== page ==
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If you were on the internet over the weekend, you probably noticed an oddly sluggish video of a woman performing a series of hand motions and dance moves in front of a blue curtain, with a man holding up a large sign behind her. This was Addison Rae Easterling, a well-known 20-year-old TikToker, and Jimmy Fallon, the 46-year-old Tonight Show host.
Addison was theoretically demonstrating why she became a household name: she was dancing to popular hip-hop songs on TikTok. However, Addison appears cool and confident, her dancing smooth, and her face joyful, expressive, and usually accentuated by excellent lighting in her TikTok videos. She was none of those things on network television.
Many people blame Addison for taking credit for those similar dance moves on TikTok. It is not my place to say whether she and other TikTok stars, such as Charli D’Amelio, “have talent,” because I don’t have TikTok nor do I care about watching stupid, ridiculous, cringing videos, but it has already been debated, and perhaps isn’t even that important. In addition, Addison has already been the target of mockery on TikTok this week for her new single “Obsessed,” which was the reason she was there in the first place.
During her appearance, however, she demonstrated a series of eight TikTok dances to songs like Cardi B’s “Up” and Megan Thee Stallion’s “Savage,” but without any of the elements that make watching TikTok dances entertaining. The actual music was missing (I assume due to copyright issues; instead, The Roots played beats similar to the actual songs), but the performance was also lacking the camera angling and intimacy that comes from watching a close-up of someone’s face making eye contact with you on a screen. The end result was the worst thing you could possibly be in TikTok parlance: cringe.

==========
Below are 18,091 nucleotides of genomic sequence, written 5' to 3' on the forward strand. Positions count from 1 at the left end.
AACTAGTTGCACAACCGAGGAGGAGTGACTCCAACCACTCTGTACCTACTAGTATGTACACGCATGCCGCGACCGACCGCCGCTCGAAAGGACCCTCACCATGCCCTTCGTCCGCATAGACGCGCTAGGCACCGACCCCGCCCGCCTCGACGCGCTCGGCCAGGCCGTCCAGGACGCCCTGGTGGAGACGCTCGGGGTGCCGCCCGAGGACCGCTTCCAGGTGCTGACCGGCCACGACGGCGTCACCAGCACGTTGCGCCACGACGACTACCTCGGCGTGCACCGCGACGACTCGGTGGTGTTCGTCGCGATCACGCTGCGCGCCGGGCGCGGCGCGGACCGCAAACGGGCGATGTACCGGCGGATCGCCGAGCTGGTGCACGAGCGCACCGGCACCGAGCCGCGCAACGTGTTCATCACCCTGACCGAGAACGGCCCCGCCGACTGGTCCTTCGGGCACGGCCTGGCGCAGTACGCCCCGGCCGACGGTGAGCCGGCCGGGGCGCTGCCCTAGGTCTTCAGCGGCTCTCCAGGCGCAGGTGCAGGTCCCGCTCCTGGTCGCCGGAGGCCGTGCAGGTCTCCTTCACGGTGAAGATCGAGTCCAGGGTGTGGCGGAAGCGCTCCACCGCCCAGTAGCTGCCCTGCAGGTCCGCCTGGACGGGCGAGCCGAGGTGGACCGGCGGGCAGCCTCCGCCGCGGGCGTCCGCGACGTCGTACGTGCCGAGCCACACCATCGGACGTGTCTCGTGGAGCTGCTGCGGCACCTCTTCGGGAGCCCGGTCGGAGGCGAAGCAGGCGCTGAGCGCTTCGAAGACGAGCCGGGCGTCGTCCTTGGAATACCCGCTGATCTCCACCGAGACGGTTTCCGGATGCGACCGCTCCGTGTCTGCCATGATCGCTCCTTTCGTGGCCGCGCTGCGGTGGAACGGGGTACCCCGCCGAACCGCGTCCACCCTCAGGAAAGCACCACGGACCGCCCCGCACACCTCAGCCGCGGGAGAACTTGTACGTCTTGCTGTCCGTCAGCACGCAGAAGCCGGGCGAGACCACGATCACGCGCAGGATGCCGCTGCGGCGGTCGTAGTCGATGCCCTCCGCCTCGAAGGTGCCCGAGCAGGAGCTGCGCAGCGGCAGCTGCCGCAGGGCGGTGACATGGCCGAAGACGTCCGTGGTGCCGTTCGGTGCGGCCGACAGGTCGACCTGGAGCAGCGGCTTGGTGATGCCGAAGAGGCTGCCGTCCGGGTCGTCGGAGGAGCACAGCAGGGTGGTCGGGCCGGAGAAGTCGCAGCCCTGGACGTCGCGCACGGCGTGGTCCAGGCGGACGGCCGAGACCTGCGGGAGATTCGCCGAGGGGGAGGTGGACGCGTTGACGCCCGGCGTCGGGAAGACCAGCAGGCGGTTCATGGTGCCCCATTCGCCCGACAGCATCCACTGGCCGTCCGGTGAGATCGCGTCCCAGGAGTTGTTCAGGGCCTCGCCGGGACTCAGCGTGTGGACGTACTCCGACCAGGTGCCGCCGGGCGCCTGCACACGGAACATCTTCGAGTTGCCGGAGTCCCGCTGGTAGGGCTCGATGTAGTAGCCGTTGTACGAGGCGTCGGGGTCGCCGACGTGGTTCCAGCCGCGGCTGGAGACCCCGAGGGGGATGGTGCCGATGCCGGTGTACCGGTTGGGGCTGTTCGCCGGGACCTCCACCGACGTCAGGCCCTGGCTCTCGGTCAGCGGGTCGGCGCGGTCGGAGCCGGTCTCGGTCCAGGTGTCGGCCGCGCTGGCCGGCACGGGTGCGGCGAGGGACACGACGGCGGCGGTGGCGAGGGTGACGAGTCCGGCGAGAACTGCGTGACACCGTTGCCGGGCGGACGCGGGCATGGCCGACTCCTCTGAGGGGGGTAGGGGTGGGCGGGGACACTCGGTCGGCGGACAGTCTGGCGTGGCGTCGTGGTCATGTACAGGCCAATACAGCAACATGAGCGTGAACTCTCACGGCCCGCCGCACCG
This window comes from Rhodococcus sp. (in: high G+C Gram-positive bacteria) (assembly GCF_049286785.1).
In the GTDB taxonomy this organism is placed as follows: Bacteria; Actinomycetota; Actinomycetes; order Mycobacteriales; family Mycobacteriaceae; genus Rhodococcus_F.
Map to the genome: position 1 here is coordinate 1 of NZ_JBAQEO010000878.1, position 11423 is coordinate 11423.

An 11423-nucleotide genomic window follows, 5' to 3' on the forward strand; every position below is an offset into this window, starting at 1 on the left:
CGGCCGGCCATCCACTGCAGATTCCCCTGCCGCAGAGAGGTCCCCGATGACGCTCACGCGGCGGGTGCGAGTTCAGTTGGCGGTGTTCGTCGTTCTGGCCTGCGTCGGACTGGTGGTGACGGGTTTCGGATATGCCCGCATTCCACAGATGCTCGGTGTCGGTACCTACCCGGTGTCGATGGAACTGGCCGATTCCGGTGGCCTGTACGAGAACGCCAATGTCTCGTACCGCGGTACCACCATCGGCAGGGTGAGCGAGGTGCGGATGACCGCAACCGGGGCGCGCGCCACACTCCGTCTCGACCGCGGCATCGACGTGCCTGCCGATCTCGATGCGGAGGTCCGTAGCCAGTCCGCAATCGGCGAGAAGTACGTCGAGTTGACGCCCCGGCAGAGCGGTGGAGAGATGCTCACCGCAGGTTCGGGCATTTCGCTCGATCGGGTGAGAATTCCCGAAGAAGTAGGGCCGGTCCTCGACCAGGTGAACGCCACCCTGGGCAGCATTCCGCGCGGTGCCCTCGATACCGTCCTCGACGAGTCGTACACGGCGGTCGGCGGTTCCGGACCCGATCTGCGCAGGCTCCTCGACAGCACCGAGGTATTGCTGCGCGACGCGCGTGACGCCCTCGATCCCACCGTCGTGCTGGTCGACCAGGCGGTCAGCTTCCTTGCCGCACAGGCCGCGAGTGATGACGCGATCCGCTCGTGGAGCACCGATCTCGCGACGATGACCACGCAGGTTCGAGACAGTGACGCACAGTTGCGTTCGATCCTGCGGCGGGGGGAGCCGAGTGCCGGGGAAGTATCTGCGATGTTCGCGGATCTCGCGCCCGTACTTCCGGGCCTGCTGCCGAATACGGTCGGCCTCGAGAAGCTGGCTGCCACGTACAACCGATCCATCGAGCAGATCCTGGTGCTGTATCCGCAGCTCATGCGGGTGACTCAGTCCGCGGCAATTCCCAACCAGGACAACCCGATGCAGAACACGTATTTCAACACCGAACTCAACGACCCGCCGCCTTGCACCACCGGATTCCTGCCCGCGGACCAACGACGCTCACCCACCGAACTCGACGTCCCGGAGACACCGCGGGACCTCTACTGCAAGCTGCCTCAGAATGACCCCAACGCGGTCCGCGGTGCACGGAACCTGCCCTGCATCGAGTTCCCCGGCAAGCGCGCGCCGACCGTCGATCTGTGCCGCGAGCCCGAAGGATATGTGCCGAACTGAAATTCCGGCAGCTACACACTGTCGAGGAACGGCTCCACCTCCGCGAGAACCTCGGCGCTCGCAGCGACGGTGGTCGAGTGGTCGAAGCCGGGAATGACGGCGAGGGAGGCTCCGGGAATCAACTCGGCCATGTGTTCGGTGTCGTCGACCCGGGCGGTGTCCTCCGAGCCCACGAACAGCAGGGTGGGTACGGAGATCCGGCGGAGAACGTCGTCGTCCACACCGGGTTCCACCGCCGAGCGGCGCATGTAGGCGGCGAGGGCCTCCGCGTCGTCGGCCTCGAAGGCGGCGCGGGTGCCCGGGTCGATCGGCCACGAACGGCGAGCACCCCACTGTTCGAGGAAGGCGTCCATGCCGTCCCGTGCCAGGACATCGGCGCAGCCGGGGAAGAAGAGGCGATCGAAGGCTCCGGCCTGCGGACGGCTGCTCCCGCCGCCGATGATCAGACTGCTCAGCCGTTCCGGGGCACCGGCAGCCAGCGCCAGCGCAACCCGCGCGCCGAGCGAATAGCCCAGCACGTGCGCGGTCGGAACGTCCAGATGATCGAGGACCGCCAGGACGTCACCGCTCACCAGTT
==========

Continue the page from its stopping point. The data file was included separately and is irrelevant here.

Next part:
The producers of the Tonight Show, however, failed to acknowledge the conversations that have taken place over the last year about crediting Black choreographers whose dances are swallowed up by the TikTok algorithm. Addison and other creators of “straight TikTok” are sometimes credited for a trend or a dance that they learned from someone else simply because their audiences are so large; very often, with millions of followers where those dance moves are the work of Black teens that have already done it. The most famous example is Jalaiah Harmon, the then-14-year-old Renegade creator who received little credit until a New York Times profile published last winter.
The issue is that potential Jalaiah Harmons are constantly going uncredited, as the rate of TikTok trends has certainly accelerated since last year. There are numerous discussions taking place on the app about how to best credit someone who may have come up with one idea or piggybacked on another, but the chain often becomes too long and convoluted to be traced back to a single person. Determining who owns a piece of intellectual property on TikTok is a difficult game made more difficult by the company’s proclivity to remove videos at random for questionable reasons (particularly those made by Black people, creators say).
It’s much easier, for example, to book an already successful TikTok star with a Hollywood management team for an appearance on your late-night show. It’s less difficult, but that doesn’t mean people will like it: For viewers who were already familiar with TikTok, the segment came across as tone-deaf and insensitive; for those who had no idea what they were watching, to begin with, I can’t imagine this would pique their interest.
By the way, this is something that will continue to happen. TikTok is inherently collaborative (consider the Ratatouille musical or the never-ending sea shanty duets from a few months ago), but mainstream audiences will only ever have room in their brains for a handful of breakout stars. Even if Addison Rae credits you for your dance in her TikTok post (they’ve all gotten better at this! ), it won’t mean much to a marketing executive or a talent booker who sees her video and thinks she’d be good at selling lip gloss. The same celebrity mechanisms that favor “family-friendly” faces (a.k.a. young, beautiful white kids from middle-class backgrounds) are still at work here, especially since that fame is largely driven by algorithms that serve people what they already want. Yes, the Addison Rae video is cringeworthy, but there are more important issues to address here.